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Microsoft blasted recent claims that the new TDL-4 botnet was indestructible. No botnet is impervious to decapitating C&C takedowns and a concerted attack, it states.  (Source: Google Images)
Company points to takedown of "indestructible" Rustock, Waledac as case studies in how to kill a tough botnet

Today, networks of malware infected computers called "botnets" are controlled by malicious masters to spread spam and orchestrate takedown attacks across the internet.  The botnets are growing very, very well crafted, leading some to suggest that they may be "indestructible".

In response to one such claim by Dell Inc. (DELL) SecureWorks research Joe Stewart, who said that the TDL-4 botnet was "pretty much indestructible", the senior attorney with Microsoft Corp.'s (MSFT) Digital Crime Unit argued that claim is false and that any botnet is destructible.

Richard Boscovich comments in an interview with ComputerWorld, "If someone says that a botnet is indestructible, they are not being very creative legally or technically. To say that it can't be done underestimates the ability of the good guys. People seem to be saying that the bad guys are smarter, better. But the answer to that is 'no.'"

TDL-4 will certainly be a tough.  The malware has infected 4.5 million PCs thus far, and embeds a rootkit deep in the hard drive, in the master boot record.  The malware removes other pieces of malware found on the machine to avoid detection.  And it uses peer-to-peer connections to update its list of command and control (C&C) servers, safeguarding the botnet from takedown of C&C servers.

However, Microsoft takes major issue with the idea that TDL-4 is indestructible.  After all, Microsoft already killed a botnet called "Waledac" that used similar peer-to-peer updates.  Waledac, known for sending up to 1.5 billion pieces of spam daily, was decapitated in February 2010 when a court order allowed Microsoft to cut off 276 domains associated with the botnet.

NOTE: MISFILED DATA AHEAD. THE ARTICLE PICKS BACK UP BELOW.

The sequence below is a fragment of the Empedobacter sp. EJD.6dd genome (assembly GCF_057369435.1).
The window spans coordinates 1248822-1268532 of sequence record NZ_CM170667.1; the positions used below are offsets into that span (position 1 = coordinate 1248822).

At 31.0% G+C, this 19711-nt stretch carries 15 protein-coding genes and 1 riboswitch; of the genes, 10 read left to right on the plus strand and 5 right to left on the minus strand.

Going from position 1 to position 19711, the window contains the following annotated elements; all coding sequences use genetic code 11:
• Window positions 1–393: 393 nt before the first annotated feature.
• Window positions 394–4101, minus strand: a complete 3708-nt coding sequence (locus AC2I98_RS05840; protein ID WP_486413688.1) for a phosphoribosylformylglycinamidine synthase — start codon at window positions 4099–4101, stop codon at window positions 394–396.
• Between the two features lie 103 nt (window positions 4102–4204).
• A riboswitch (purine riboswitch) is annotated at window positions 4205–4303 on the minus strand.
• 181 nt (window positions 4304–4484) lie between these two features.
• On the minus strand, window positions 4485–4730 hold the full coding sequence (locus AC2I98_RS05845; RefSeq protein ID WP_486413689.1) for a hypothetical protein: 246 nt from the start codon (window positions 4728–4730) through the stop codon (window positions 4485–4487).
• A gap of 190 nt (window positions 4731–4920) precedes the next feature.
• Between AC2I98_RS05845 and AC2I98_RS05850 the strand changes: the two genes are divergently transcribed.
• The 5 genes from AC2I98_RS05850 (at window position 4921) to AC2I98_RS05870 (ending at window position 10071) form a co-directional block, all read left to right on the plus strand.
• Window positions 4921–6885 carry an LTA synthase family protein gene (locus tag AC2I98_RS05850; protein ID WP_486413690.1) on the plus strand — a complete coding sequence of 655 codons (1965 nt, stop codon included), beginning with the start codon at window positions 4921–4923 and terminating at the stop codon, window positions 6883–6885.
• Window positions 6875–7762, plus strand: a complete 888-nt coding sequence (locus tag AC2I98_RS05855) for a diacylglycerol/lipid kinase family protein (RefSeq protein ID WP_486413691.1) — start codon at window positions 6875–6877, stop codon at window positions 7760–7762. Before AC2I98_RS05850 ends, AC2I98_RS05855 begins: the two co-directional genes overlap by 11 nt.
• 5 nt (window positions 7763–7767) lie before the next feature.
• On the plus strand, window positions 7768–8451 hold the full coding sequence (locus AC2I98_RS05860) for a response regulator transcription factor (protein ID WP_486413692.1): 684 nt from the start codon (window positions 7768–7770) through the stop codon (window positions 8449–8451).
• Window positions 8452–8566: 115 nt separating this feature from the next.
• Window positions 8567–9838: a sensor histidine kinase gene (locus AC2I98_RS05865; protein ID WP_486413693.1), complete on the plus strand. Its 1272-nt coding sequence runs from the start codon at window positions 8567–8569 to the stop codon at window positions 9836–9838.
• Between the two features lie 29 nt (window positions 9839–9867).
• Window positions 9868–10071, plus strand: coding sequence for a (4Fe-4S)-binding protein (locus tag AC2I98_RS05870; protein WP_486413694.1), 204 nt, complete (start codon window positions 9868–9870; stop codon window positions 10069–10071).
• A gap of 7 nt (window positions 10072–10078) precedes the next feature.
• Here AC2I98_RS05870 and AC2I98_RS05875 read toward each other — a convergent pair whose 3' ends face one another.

Microsoft also used additional undisclosed measures (perhaps denial of service attacks) to make sure the peer-to-peer network was fully dead and unable to update the C&C information.

In March, with help from Microsoft, federal agents raided a hosting company, seizing servers responsible for the Rustock botnet.  With the botnet brains decapitated, the botnet effectively died, taking half of spam in the U.S. with it.  And in April Microsoft and federal authorities successfully killed the 10-year-old "Coreflood" botnet via a similar C&C decapitation approach.

Mr. Boscovich comments, "[Waledac] was a proof of concept that showed we are able to poison the peer-to-peer table of a botnet. Each takedown is different, each one is complicated in its own way. Each one is going to be different, but that doesn't mean that there cannot be a way to do this with any botnet."

Symantec security researcher Sergey Golovanod says the botnet is "practically indestructible."  He remarks, "[TDL-4 is] the most sophisticated threat today."

However, even Dell backed off somewhat from their initial remarks, with a SecureWorks spokesperson saying this week, "Since mid-March 2011, Dell SecureWorks' CTU [Counter Threat Unit] research team has seen a significant decline in the number of attempted Rustock attacks, and we do attribute it to the comprehensive efforts of Microsoft."

Indeed Alex Lanstein, a senior engineer with FireEye, a security organization who worked with Microsoft on the takedowns says cooperation between Microsoft, other companies, and U.S. law enforcement agencies has proved integral to creating combined assaults capable of bringing down tough botnets.  He states, "It's the trust relationships Microsoft has created and I think [the technique] speaks to any malware infrastructure where some kind of data feed exists. It really, really works. With the Rustock takedown, Microsoft has built the framework for others to do the same. This is definitely not the last botnet we're going to go after."

So, TDL-4 may be tough -- but "indestructible"?  Not so much.


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